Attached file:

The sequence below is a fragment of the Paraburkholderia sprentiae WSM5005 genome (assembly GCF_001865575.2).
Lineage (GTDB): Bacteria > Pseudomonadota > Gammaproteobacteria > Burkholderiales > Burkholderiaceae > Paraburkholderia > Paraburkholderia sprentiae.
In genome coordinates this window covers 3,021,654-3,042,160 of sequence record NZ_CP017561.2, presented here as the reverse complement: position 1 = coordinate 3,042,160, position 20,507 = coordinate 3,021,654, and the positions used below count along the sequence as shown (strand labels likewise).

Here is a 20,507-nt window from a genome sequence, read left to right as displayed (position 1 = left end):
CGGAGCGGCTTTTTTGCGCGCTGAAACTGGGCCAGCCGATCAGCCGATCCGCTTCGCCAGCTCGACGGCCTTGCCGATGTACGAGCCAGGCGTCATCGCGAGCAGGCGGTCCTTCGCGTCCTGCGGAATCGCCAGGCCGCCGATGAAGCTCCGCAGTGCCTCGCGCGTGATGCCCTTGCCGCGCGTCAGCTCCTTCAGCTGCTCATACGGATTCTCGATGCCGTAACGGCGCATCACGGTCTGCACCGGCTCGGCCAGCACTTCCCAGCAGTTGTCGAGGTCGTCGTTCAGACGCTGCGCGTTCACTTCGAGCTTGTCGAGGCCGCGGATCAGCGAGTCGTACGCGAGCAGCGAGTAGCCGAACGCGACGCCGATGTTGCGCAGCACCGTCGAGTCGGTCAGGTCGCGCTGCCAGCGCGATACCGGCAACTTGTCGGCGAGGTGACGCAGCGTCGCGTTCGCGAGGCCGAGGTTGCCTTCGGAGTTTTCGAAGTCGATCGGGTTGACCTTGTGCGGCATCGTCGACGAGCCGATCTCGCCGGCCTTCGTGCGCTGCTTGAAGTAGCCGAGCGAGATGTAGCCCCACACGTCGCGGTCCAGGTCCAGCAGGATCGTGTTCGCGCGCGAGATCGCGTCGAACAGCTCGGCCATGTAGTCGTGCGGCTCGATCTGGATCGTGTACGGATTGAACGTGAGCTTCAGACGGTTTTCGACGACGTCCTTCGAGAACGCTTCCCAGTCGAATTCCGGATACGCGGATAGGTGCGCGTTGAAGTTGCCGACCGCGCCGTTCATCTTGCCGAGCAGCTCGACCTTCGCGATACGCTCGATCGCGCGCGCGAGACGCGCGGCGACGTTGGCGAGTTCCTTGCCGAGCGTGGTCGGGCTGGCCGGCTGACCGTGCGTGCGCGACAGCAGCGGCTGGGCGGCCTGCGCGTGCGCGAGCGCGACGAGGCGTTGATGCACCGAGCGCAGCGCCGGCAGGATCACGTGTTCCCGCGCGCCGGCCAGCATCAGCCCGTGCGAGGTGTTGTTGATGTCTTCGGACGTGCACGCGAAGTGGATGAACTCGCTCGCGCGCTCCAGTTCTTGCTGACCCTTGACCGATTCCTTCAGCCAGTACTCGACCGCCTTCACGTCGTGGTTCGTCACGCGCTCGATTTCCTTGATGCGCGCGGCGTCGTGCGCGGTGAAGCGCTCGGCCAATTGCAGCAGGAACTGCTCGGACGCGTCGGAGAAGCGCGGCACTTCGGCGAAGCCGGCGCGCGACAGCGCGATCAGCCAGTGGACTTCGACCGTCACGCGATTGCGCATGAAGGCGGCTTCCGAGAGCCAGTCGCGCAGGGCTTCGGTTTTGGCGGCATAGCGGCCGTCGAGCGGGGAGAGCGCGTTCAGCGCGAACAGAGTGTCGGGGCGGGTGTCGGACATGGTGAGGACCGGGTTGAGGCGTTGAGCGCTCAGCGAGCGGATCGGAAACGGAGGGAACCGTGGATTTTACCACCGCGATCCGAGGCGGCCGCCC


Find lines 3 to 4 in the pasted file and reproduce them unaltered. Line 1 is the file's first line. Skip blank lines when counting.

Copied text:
In genome coordinates this window covers 3,021,654-3,042,160 of sequence record NZ_CP017561.2, presented here as the reverse complement: position 1 = coordinate 3,042,160, position 20,507 = coordinate 3,021,654, and the positions used below count along the sequence as shown (strand labels likewise).

Here is a 20,507-nt window from a genome sequence, read left to right as displayed (position 1 = left end):